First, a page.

Falling For Christmas: Family Film Falls Flat

Hope R (Year 8), Chief Contributor

It’s that time of year again. Decorations are up, advent calendars are opened, and screens are flooded with Christmas movies. From The Grinch to Home Alone, these festive films are enjoyed by millions throughout December. With such colossal demand, it is no wonder streaming giant, Netflix, cashed in on this endeavour. Releasing dozens of movies over the last couple of years, Netflix’s movies are often hit or miss. Commonly featuring tired cliches and stale acting, the platform’s original motion pictures haven’t been received all too well by critics. 

The most recent addition to their holiday collection was Falling for Christmas, released on November 10th this year. Lindsay Lohan returns to the screen as a spoiled hotel heiress, reminding the audience of her undoubtable star quality. The story kicks off by introducing us to Sierra (Lohan), who is struggling with the pressure to get married to her vapid boyfriend and meet the expectations of her hotel mogul father. However, she soon experiences a terrible skiing incident that leaves her with amnesia. Unable to remember any details of her past life, she is taken under the wing of the local inn owner, Jake. Sierra is a typical fish out of water in this situation. She can’t cook or clean and at first seems to be an utter liability to the struggling widower, Jake. But of course, over time, Sierra ditches her diva ways and falls in love with Jake along with his young daughter.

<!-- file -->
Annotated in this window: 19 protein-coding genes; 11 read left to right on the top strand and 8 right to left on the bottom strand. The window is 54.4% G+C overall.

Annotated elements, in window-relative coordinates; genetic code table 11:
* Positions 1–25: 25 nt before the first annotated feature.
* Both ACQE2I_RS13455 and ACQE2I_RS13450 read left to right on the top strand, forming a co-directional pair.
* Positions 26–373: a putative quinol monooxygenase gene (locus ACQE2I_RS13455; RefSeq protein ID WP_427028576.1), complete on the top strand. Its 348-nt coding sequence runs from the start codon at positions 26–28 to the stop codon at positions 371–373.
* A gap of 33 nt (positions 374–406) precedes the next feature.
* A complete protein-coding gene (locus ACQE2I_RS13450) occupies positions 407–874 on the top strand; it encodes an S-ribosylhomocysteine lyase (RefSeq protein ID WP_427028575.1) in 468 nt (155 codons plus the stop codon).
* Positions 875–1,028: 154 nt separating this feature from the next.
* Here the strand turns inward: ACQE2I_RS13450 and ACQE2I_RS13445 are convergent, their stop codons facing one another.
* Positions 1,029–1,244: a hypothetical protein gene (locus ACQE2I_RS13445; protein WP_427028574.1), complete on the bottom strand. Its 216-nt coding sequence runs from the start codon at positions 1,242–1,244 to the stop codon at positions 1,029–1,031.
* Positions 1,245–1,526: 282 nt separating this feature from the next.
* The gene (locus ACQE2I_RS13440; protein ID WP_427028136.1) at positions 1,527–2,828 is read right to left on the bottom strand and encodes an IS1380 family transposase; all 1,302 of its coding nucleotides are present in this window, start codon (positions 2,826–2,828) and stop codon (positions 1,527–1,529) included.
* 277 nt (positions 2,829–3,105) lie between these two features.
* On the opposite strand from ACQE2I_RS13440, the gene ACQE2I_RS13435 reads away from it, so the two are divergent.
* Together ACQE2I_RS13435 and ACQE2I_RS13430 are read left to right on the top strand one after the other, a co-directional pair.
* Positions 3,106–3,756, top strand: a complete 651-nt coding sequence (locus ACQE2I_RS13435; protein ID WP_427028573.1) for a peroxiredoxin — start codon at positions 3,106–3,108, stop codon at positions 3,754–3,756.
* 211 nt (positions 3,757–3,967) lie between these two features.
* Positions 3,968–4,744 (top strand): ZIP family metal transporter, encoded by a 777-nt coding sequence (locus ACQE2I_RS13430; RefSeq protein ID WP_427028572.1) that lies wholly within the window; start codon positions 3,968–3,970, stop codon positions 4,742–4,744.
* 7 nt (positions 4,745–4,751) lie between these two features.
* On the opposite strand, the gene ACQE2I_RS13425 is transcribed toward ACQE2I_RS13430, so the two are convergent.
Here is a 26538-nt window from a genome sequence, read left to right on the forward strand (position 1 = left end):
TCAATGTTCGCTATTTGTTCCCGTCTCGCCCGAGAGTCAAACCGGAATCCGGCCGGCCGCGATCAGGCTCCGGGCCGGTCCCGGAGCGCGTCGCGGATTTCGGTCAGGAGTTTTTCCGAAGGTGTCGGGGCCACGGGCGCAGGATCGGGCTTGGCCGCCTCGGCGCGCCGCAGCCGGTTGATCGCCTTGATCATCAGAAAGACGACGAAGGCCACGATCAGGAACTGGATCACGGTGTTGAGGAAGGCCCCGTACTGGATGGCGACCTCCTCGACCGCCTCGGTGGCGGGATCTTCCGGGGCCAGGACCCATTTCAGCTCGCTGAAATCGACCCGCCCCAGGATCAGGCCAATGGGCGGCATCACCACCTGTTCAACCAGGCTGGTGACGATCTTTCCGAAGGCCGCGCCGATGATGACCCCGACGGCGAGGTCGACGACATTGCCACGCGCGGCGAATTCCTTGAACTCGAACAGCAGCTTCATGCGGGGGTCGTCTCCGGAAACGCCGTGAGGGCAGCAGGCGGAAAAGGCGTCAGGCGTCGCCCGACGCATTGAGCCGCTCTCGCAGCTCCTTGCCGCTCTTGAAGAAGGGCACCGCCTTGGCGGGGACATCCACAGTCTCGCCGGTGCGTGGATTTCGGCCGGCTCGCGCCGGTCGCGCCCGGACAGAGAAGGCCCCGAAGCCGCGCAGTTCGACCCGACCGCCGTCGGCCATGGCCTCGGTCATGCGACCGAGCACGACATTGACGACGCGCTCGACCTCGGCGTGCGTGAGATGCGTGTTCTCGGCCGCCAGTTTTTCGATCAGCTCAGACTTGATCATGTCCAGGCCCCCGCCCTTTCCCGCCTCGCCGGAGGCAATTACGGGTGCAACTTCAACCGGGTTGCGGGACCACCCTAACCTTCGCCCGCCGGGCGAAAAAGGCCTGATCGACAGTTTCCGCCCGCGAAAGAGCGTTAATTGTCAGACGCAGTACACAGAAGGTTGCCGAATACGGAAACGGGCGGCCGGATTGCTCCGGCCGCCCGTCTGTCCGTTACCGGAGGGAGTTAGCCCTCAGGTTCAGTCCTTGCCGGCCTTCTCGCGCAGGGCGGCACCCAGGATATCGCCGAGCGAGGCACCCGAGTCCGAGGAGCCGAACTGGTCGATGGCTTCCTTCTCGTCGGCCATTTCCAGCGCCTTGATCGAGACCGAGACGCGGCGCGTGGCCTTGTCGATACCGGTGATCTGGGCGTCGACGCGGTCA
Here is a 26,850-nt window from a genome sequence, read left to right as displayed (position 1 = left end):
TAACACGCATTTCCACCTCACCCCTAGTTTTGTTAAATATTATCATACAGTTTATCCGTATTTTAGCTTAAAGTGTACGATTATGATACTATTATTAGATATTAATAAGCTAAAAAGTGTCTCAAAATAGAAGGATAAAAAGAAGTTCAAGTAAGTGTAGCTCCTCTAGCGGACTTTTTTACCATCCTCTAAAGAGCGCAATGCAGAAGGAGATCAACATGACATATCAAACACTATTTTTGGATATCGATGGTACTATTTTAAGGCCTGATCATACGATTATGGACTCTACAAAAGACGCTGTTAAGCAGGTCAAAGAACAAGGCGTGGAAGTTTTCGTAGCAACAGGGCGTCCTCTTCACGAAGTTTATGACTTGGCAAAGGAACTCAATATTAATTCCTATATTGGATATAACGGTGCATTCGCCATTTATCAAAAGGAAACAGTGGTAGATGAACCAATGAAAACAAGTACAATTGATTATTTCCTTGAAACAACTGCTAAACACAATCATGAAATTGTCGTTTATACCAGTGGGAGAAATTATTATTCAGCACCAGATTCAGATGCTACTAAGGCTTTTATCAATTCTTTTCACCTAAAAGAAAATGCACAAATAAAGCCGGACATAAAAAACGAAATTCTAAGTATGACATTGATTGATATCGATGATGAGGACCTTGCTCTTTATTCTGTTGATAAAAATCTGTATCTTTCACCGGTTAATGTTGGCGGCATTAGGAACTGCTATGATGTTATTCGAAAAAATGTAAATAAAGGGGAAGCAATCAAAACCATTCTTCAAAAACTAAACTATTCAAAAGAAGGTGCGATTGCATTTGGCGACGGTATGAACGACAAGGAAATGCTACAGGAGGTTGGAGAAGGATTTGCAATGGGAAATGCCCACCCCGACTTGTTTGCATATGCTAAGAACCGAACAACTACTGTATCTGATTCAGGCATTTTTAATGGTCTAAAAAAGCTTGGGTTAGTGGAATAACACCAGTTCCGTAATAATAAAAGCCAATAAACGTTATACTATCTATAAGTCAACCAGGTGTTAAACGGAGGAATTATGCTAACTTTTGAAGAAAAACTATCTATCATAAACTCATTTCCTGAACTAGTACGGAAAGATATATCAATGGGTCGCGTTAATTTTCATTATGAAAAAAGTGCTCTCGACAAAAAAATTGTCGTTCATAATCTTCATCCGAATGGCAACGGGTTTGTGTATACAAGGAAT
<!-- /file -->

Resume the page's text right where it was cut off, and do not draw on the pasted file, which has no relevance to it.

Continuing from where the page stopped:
As Lindsay Lohan’s highly anticipated comeback to the big screen, this movie falls flat. Relying on tired cliches and cheap laughs to further the story; this film adds nothing of substance to Netflix’s already large discography of holiday movies. The main issue I had starts with the characters.  The character development of Sierra is seemingly non-existent; the only real change being her newfound love for comfortable sweaters. The film seems to revolve around Lohan’s sudden change into a slightly better person but doesn’t give the audience a reason to hate her. When Sierra is not particularly offensive in the first place, it is hard to root for her development. The other characters in Falling for Christmas don’t fare much better than the leading male, Jake, who succumbs to the same cliches and archetypes that can be found in nearly every other Christmas film. Netflix seems to only have one viable plot device for males starring in these movies: a dead wife. Jake is no exception, with his absent spouse being mentioned within the first 5 minutes that we are introduced to him.  

The streaming platform seems to have run out of ideas for Christmas movies but continues to profit from the tired-out films it produces by the dozen. As well as being a disaster plot-wise, it failed to do justice to the big names it featured. Lindsay Lohan’s big comeback was certainly not on par with the hits she previously starred in. Falling for Christmas lacks originality and flair, leaving you with a flat film that is a skip this holiday season